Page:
"I comb the data on a chart to take them through what they're feeling," he said. "I ask them what concerns you about the fiscal cliff or what keeps you from deploying capital. I related those issues to what happens in risk assets and how those concerns get factored into the prices. But it's not a slam dunk."
Mr. Fisher said he tried to show clients that markets generally do a good job of factoring in risk.
"The return we expect to earn on stocks is higher when the risk we perceive is higher and lower when the risk we perceive is lower," he said. "This is simple, but investors always seem to do the wrong thing."
As examples, he said, Europe's economic problems seemed unsolvable in the first and second quarters, and there was speculation that Greece would leave the euro. Large companies in Europe were paying significantly more to borrow money than their counterparts in the United States. Mr. Fisher said this was a great investing opportunity that many people missed because of their concern over political and macroeconomic matters.
"The cost of capital for two similar businesses in developed countries shouldn't be too different over time," he said. "There are going to be periods of time when one country is different from another, but over time they converge. Returns on big company stocks have been almost identical over the past 40 years."
Ms. Bhalla said that one of the big problems was just how strong the pull of the recent past is on investors. And since the past five years have not been great, investors may be caught in a feedback loop of fear.
"We think the last five years should not be extrapolated into the next five years," she said. "You want to think where is change happening and is that risk asset accurately priced."
She said investors needed to move away from worrying about whether they will get their money back and start thinking about whether they will make money.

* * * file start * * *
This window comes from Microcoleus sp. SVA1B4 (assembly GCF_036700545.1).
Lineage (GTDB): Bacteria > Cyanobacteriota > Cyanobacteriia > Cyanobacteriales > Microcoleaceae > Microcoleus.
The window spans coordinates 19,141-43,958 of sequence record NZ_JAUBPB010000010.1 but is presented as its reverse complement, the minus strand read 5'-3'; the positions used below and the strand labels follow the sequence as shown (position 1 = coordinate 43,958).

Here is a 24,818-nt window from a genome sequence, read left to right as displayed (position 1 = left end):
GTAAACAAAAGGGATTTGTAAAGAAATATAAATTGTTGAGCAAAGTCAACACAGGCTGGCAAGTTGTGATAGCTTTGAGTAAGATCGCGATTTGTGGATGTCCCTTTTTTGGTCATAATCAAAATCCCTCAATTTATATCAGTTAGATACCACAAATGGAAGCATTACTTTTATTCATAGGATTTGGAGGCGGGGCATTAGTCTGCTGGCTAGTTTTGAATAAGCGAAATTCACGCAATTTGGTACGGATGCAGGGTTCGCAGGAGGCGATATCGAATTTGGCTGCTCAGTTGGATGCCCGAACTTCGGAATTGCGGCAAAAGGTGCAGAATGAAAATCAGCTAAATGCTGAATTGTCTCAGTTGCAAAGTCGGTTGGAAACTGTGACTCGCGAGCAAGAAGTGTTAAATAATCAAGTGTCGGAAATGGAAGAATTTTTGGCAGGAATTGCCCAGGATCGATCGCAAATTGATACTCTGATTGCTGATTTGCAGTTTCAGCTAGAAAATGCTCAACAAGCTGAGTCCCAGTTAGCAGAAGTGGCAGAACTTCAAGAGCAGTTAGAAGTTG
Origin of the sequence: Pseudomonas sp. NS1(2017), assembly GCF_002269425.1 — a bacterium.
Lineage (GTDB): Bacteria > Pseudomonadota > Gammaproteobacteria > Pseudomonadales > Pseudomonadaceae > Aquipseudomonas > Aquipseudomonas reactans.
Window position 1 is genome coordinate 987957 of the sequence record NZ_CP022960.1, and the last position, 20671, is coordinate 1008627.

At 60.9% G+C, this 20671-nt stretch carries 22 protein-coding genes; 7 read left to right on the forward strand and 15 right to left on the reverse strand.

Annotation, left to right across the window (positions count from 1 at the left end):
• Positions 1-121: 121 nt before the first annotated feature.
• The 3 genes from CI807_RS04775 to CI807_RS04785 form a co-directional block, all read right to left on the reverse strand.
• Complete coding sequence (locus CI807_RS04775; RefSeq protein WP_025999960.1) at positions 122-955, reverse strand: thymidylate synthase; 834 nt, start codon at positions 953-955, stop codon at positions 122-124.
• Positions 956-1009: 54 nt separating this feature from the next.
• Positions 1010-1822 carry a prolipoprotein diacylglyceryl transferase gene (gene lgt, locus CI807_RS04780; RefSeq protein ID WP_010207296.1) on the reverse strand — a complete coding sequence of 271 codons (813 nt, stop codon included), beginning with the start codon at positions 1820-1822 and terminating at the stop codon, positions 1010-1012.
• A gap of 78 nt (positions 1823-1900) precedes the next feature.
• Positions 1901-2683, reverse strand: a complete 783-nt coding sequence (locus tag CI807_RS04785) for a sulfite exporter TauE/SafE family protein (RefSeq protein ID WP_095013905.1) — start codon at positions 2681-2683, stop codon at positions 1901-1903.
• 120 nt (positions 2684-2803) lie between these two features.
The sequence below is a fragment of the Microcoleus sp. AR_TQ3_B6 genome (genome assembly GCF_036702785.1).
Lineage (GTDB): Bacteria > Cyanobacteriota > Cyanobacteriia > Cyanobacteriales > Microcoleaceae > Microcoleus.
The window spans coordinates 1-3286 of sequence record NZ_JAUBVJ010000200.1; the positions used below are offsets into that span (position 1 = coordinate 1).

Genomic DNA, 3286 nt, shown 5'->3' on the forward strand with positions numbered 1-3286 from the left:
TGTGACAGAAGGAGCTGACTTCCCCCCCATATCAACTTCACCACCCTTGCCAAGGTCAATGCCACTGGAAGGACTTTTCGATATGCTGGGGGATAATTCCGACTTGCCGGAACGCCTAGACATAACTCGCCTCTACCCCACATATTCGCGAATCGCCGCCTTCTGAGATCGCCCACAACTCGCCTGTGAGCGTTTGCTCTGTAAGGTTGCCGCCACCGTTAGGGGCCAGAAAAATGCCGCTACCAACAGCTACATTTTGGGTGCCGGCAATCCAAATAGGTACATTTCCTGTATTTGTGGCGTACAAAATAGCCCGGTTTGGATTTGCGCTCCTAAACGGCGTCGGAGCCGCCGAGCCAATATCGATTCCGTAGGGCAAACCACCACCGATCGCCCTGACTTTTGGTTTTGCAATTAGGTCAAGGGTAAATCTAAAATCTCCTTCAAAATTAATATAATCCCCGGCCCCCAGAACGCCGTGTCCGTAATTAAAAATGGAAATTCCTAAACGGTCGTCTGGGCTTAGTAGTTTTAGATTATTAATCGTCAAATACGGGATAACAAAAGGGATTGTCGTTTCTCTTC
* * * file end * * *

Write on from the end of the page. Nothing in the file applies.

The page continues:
"This year has been one of the most critical in shaking up beliefs about asset pricing," she said. "The most important difference from 2012 to 2010 and 2011 is that expectations have been set lower. People have been surprised by the upside."
She added, "What we find is people are a little more open now to discussing the balance of risk."
This may seem difficult to believe given the stalled negotiations on the fiscal cliff. But while the lack an agreement may be bad for markets in the short term, the only certainty for next year is something will happen that no one planned for.
"This illusion that everything is O.K. is always an illusion," Mr. Fisher said. "Life is full of uncertainty."
Shlomo Benartzi, a business professor at the University of California, Los Angeles, and the chief behavioral economist at Allianz Global Investors' Center for Behavioral Finance, said that investors' confidence had been shaken by volatility in the markets and so much uncertainty around policy decisions.
"I don't think we've had so many times when markets are so volatile and everything is going up," he said. "It would be interesting to ask people what percentage think the market went up this year versus down. I think a lot of people would think the market went down because they confuse the volatility and the bad news."
John Verfurth, a partner at VWG Wealth Management, a division of HighTower Advisers, said investors had spent the past year "completely frozen because of the uncertainty." But he has been trying to talk to his clients about the positive effects of uncertainty. If the country goes over the fiscal cliff and the equity markets go down, the firm will buy more stocks for clients at lower prices.
Still, getting his clients to let go of their fears is more difficult.
"No one believes we're at the beginning of the next 10- to 15-year cycle," he said. "We're trying to be balanced. We're trying to take steps."